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i think there are some concerns. judging from commodity prices on the investment side and we have to slow down the economy. i do believe we have passed the peak on china inflation. dani: how do you position in china? we have had people come on the show and say that as a whole the investment community is under in china, do you think that is true? should people up their exposure to the region? janet: i think there is a reason why there has been an underinvestment. investors remain concerned that the political risk is too much. by western companies that have revenue to china, i think a piece of it will come to investors rather than investing directly in chinese companies.
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we also have the risk of chinese stocks in the u.s., that is a cloud of uncertainty for investors. for us, we remain cautious because of the risk out there in the cyclical slowdown that is currently happening. dani: really wonderful to have you. that is janet mui from brewin dolphin. a china attempts to engineer a soft landing, we have commentary from larry summers that he thinks the recession chance is up to 40% in the u.s. because he does not think a soft landing will be possible. manus: he does not. bill gates was here yesterday. he was in and out. he said that the pandemic will and at the end of 2022. errol flynn, an old movie. over to focus, china.
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that is one of the best charts i have seen in years. i see it and i will raise you. the credit impulse in china, i did every day in business brings something new. so get the flexibility of the new mobile service designed for your small business. introducing comcast business mobile. you get the most reliable network with nationwide 5g included. and you can get unlimited data for just $30 per line per month when you get four lines or mix and match data options. available now for comcast business internet customers with no line-activation fees or term contract required. see if you can save by switching today. comcast business. powering possibilities.
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dani: good morning from bloomberg. i am dani burger with manus cranny. this is bloomberg "daybreak europe." plan b, boris johnson calls bryn
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to work from home as omicron spreads. the bielby will delay hiking rates. lift says they do not have to come back until at least 2023. factory inflation slows in china from may 26 year high. consumer prices jump at the fastest pace in over a year. most stocks rise. my aim for every morning is to get the goldstar from you. i know you love this chart. i am bringing it back. it is the inflation-adjusted earnings on the s&p 500. this is from bank of america who flags that this is the lowest rate for real earnings since truman was president. manus: someone just said, where were you in 1947?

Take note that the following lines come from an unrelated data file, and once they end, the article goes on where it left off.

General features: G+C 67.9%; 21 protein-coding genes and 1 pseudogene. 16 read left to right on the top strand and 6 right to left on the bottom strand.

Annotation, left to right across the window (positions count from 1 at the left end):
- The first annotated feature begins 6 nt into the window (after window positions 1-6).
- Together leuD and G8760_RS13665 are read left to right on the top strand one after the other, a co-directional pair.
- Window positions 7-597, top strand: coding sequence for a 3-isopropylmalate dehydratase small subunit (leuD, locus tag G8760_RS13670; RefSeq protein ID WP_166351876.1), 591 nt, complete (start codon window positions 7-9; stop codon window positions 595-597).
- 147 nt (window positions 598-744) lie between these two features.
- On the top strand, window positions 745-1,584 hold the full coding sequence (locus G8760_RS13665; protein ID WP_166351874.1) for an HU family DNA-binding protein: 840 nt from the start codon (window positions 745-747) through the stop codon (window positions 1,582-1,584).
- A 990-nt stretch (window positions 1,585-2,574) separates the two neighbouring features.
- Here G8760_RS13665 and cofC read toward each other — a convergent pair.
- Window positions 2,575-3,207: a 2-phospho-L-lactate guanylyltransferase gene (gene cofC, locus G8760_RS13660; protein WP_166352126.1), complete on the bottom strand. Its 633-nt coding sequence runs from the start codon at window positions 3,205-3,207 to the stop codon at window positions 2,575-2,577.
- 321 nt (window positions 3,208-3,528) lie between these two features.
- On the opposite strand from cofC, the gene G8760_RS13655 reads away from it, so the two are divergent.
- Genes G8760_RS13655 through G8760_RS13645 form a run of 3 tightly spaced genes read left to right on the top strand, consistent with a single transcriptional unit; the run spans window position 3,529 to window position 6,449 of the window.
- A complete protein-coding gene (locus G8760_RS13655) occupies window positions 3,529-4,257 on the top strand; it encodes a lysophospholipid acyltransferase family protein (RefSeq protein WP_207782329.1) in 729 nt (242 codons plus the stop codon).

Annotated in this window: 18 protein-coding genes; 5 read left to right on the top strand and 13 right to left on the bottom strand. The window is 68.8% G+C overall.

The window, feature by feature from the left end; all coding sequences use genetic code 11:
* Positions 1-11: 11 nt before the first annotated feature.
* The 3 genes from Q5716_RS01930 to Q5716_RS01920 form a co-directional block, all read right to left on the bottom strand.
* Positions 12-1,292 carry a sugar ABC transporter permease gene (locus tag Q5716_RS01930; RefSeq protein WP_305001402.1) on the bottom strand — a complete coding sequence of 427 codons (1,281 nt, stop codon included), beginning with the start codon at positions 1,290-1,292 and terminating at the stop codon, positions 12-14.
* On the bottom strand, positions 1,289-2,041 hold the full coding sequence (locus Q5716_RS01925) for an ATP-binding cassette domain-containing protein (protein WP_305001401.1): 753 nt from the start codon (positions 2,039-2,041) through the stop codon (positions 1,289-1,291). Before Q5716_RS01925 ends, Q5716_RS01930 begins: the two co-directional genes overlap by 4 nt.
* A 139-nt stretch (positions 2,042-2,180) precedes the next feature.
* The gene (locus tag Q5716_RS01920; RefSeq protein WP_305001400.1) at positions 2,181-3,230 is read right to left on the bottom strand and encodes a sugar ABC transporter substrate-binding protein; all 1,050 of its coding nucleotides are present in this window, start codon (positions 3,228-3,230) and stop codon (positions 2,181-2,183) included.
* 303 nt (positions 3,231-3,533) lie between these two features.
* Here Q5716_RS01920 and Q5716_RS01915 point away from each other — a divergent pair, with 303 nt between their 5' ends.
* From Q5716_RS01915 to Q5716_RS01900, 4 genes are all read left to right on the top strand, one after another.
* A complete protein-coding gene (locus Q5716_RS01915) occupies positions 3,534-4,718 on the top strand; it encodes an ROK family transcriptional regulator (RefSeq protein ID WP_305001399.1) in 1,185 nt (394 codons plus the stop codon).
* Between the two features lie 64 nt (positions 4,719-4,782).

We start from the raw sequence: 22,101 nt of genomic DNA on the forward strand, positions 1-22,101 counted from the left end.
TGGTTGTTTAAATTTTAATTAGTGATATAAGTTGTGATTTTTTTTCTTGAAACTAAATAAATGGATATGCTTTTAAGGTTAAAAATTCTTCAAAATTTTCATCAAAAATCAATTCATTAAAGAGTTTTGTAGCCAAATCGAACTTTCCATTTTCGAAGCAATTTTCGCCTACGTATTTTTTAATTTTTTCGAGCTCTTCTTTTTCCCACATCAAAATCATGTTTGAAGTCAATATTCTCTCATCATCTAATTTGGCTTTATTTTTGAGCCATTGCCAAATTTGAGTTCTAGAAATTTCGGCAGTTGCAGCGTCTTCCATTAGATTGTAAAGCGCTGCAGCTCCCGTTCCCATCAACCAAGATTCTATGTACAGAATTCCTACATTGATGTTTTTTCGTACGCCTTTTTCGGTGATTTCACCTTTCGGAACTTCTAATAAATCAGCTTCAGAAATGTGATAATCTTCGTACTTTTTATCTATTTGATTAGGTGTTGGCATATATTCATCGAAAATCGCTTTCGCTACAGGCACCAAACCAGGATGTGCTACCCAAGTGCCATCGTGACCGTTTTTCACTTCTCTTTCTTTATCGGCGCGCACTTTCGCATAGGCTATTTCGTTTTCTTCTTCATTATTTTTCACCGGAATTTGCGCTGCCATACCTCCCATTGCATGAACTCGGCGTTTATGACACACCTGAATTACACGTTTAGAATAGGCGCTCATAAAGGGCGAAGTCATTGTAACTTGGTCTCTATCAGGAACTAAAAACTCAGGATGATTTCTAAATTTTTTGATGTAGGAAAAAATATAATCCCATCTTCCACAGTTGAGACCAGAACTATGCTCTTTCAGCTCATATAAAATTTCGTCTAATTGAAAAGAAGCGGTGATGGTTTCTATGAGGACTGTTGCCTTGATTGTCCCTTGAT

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i know i am vintage on this show , but i am not that vintage. we will have to ask tom keene for that. [laughter] take that chart and pause for a moment. if i get such deeply negative returns, the worse instrument, where do you go, yields are at .5% -- at 1.5%? you will put asset managers out of business. dani: inflation is a threat to bonds. 60/40, neither the 60 or the 40 is guaranteed to work from here on out. manus: we will move along. let's do a market check. we will live on the edge, maybe.
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no? we can do a market check, that is what we do on bloomberg. three dozen gains, a little bit was given back, let's have a look at the board. you have to look at 10 year paper as well. 1.5% with bonds. the pit fit, moving things fast -- the pivot, moving things faster. do not get overly aggressive, that seems to be the narrative. 13215, cable. will is up. let's move it along. consumer prices rose at the fastest pace since last year. given the policymakers more room to support the economy, how much
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room do they have? let's get to jinny yan with icbc bank. the gap is narrowing, that is the top line for bloomberg, that allows more breath for policy initiatives. how much breath as it provide? good morning. jinny: good morning. we have seen rates easing, we had it effective as the 15th of december, there is room but the window is closing and narrowing. the reason being, we are heading into 2022, chinese new year, an important year when it comes to politics. at the end of this year, we are